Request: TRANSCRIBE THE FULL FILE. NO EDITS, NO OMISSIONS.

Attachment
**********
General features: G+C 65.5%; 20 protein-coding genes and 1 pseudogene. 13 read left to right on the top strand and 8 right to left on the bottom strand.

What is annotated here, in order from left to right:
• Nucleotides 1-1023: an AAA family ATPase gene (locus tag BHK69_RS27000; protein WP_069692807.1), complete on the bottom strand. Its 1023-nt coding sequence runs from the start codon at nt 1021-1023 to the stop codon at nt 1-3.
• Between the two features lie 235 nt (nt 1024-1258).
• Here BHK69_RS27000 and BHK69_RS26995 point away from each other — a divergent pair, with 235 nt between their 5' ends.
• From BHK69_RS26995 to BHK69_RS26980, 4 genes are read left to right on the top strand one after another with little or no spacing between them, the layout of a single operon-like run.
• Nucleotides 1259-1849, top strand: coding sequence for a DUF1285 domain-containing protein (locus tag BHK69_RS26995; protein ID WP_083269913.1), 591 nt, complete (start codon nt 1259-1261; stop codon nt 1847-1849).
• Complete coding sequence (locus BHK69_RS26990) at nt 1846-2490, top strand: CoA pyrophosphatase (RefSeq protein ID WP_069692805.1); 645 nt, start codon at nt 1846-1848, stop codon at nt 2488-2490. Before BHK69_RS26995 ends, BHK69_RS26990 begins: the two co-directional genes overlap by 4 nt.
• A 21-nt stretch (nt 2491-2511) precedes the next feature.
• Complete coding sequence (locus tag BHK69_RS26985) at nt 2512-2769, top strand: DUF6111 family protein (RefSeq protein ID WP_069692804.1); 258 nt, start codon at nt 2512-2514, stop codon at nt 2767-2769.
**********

General features: G+C 65.5%; 20 protein-coding genes and 1 pseudogene. 13 read left to right on the top strand and 8 right to left on the bottom strand.

What is annotated here, in order from left to right:
• Nucleotides 1-1023: an AAA family ATPase gene (locus tag BHK69_RS27000; protein WP_069692807.1), complete on the bottom strand. Its 1023-nt coding sequence runs from the start codon at nt 1021-1023 to the stop codon at nt 1-3.
• Between the two features lie 235 nt (nt 1024-1258).
• Here BHK69_RS27000 and BHK69_RS26995 point away from each other — a divergent pair, with 235 nt between their 5' ends.
• From BHK69_RS26995 to BHK69_RS26980, 4 genes are read left to right on the top strand one after another with little or no spacing between them, the layout of a single operon-like run.
• Nucleotides 1259-1849, top strand: coding sequence for a DUF1285 domain-containing protein (locus tag BHK69_RS26995; protein ID WP_083269913.1), 591 nt, complete (start codon nt 1259-1261; stop codon nt 1847-1849).
• Complete coding sequence (locus BHK69_RS26990) at nt 1846-2490, top strand: CoA pyrophosphatase (RefSeq protein ID WP_069692805.1); 645 nt, start codon at nt 1846-1848, stop codon at nt 2488-2490. Before BHK69_RS26995 ends, BHK69_RS26990 begins: the two co-directional genes overlap by 4 nt.
• A 21-nt stretch (nt 2491-2511) precedes the next feature.
• Complete coding sequence (locus tag BHK69_RS26985) at nt 2512-2769, top strand: DUF6111 family protein (RefSeq protein ID WP_069692804.1); 258 nt, start codon at nt 2512-2514, stop codon at nt 2767-2769.